Instead, Smith was offered a publishing contract for her first novel on the basis of some short stories written in her second year at Cambridge University and included in a student anthology. She turned that down, electing to be represented by the highly sought-after Wylie agency, who subsequently sold her unfinished manuscript to Hamish Hamilton (a division of Penguin) at a highly-contested auction. Smith completed the novel, White Teeth, in her final year at Cambridge. On its release the following year it quickly became both a commercial and critical success, winning the Guardian First Book Award and the Commonwealth Writers First Book Prize. The Autograph Man, her second novel, was again a bestseller, while her third, On Beauty, was shortlisted for the Man Booker Prize and won the 2006 Orange Prize for Fiction.

For all these reasons I was quite prepared to resent her when I first picked up White Teeth five or six years ago. The book had been out for a while by then, but I had eschewed it, intimidated by its success, until my husband finally bought a copy, devoured it avidly, then shoved it under my nose and insisted that I read it. He was right to do so. White Teeth, which deals with immigrant families in London adapting to their new society, is a masterpiece- clever, funny and full of heart. On Beauty was even better. Smith reminds me of a younger, sexier AS Byatt- they share the same aggressive intelligence, innate Britishness and absolute command of language, as well as simply knowing a hell of a lot about pretty much everything.

All these qualities are on display in Smith’s collection of “occasional” essays, Changing My Mind. As the author herself acknowledges in the foreword, such books are written essentially by accident, and- in contrast to a novel- with no unifying theme or voice. Quite possibly as a result, I found Changing My Mind significantly less accessible or Continue reading

FEATURE: So Much for That by Lionel Shriver – what is a human life worth? A Review By Kylie Ladd

Sharp-eyed followers of our Ten Terrifying Questions will know that Kylie Ladd, author of After the Fall, is an unabashed Lionel Shriver fan so she was the perfect person to be a guest reviewer for Shriver’s stunning new novel, So Much for That.

Kylie is currently packing her life into boxes for a move to the tropical north of Western Australia. On the strength of her review, I am going to have to ask her to fish out my copy of So Much for That and return it. Shriver is famous for her harrowing, psychologically astute tales and this one sounds like her typical Rubik’s Cube take on modern times. Can’t wait!

Now, over to Kylie to tell you all about it.

Lionel Shriver has long been a favourite author of mine, and thus I have to confess that I didn’t come to her latest novel, So Much for That, as objectively as a reviewer probably should. We Need To Talk About Kevin, which was feted worldwide and won the Orange Prize for Fiction in 2005, is one of the most intriguing, complex and sometimes downright scary books I have ever read, a sophisticated study of the psychology of both a teenage mass-murderer and of motherhood. Shriver’s follow-up, The Post-Birthday World, would also make it into my personal top twenty, if only for its cunning parallel narratives exploring the divergent paths our lives can take following one central choice.

All that said however, I must admit the premise of So Much for That initially left me quite cold. Shepherd Knacker is a middle-aged American man dreaming of what he calls the Afterlife, where he will ditch his job along with his middle-class comforts and responsibilities, to live self-sufficiently on a small island off the coast of Africa. Shepherd has been planning his escape for at least the last decade, and as the novel opens, he is packing his bags, determined to leave whether his wife Glynis and son Zach decide to come with him or not.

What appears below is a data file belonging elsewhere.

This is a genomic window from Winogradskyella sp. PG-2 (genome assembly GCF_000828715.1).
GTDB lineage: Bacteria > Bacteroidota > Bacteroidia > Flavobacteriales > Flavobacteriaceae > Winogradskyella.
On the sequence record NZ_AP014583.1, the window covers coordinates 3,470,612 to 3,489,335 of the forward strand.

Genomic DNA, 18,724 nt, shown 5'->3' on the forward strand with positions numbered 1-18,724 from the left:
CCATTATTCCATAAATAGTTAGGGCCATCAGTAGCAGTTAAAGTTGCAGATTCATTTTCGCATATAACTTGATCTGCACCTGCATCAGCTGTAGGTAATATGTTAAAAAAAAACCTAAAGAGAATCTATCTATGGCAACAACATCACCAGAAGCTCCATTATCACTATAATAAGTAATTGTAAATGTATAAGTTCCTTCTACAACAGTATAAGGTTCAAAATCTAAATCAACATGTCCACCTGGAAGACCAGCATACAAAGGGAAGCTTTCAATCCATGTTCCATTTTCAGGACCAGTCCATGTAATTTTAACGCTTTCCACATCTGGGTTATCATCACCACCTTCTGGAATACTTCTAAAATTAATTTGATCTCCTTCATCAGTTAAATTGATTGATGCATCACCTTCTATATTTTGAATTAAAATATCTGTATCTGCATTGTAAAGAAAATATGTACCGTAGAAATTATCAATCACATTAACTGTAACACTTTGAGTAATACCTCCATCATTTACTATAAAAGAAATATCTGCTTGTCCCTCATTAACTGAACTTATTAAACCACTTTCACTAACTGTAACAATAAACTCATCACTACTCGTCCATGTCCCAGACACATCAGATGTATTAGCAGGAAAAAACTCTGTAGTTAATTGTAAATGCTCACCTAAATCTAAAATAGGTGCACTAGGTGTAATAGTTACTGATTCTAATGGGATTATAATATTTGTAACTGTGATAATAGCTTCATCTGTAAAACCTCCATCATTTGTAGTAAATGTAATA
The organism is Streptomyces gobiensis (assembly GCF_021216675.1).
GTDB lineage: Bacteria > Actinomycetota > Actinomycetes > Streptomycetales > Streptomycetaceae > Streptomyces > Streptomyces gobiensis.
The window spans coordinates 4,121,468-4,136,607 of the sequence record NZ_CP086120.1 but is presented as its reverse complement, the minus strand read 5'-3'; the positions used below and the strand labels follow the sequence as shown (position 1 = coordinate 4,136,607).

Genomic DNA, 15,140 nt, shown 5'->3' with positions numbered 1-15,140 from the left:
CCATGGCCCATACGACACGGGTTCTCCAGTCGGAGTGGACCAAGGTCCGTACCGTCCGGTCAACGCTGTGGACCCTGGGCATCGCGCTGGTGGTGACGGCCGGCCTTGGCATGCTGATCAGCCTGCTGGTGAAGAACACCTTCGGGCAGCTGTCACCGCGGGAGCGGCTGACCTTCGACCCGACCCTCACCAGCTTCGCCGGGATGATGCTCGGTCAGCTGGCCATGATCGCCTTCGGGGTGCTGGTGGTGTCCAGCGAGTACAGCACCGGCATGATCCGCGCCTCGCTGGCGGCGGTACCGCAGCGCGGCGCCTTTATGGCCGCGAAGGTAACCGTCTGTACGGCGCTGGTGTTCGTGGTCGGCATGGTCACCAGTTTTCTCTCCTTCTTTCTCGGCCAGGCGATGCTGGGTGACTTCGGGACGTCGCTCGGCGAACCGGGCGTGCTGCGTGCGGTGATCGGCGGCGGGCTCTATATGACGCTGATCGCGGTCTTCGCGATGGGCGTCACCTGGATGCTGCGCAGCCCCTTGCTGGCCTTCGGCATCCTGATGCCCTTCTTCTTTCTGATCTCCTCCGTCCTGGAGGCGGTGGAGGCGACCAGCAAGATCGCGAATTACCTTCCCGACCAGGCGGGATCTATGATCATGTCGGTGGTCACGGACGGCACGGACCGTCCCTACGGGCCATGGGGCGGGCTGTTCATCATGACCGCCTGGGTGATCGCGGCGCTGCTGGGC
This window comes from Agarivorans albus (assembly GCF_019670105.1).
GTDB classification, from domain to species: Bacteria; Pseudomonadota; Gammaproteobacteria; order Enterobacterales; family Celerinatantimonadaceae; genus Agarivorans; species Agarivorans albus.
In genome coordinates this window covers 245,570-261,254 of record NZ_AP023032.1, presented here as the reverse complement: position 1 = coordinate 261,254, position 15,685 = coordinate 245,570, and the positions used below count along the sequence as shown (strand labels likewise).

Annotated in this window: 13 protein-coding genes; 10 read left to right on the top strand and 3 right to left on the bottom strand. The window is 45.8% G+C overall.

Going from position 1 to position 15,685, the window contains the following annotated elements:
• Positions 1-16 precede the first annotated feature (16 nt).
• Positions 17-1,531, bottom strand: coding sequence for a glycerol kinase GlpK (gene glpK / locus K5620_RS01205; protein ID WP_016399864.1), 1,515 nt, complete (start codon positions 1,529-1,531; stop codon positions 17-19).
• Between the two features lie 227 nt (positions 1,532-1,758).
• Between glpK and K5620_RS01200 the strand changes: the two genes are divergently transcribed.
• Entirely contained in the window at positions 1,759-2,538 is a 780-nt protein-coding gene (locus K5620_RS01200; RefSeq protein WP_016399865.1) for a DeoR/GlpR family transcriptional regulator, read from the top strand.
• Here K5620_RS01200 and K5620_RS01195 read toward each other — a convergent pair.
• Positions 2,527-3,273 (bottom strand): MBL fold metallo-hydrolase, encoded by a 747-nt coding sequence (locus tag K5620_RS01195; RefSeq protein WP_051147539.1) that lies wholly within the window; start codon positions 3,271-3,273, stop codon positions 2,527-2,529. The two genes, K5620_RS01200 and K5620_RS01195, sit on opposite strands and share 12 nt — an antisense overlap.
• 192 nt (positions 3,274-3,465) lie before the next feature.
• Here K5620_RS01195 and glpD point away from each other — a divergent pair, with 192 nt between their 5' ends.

Then Glynis, unaware of his plan, arrives home to announce that Continue reading

Kylie Ladd, author of After The Fall, answers Ten Terrifying Questions

Welcome to the launch of the Booktopia Blog’s

Ten Terrifying Questions

Over the next few months we will invite authors from a variety of genres to answer, if they dare,

Ten Terrifying Questions.

What’s so scary about the questions? – I hear you ask – They don’t look so tough!

Ah! But you see, they have been designed to look cute and cuddly, they have been designed to invite the attempt, and they have been designed to strike once the writer’s guard is down.

Why be so mean?

We think readers and fans deserve more than just the heart and soul of an author.

What’s more than their heart and soul?

Ha! We don’t know until we ask, do we?

Brave Kylie Ladd, author of the brilliant After the Fall,  has volunteered to be first. (In fact, Kylie inspired the questions, so if authors are looking for someone to blame… well… you can find her on Twitter)

So, with no further ado…

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The Booktopia Book Guru Asks

Kylie Ladd, author of After The Fall

Ten Terrifying Questions

Booktopia Price $19.95 Save 17%

1. To begin with why don’t you tell us a little bit about yourself – where were you born? Raised? Schooled?

Born, raised and schooled in Melbourne, which is where I live now. I love the city, though I do also love to travel – lived five years in Edinburgh and Montreal for my husband’s work, and am just about to move for one year to Broome, WA, for my husband’s mid-life crisis.

2. What did you want to be when you were twelve, eighteen and thirty? And why?

Nice question! At Twelve: An ambulance driver. Truly. At Eighteen: a journalist. Sadly, I got the marks for medicine instead, so my parents made me do that. I dropped out almost immediately and transferred to psychology (my real-life profession today) because I could do it as part of an Arts degree and study English as well, plus appease my parents because it counted as credit for when I went back to medicine – which of course I never did. At Thirty: a mother, to my great horror (see below). Also a writer… I finished my PhD in neuropsychology at 29 and went straight back to Continue reading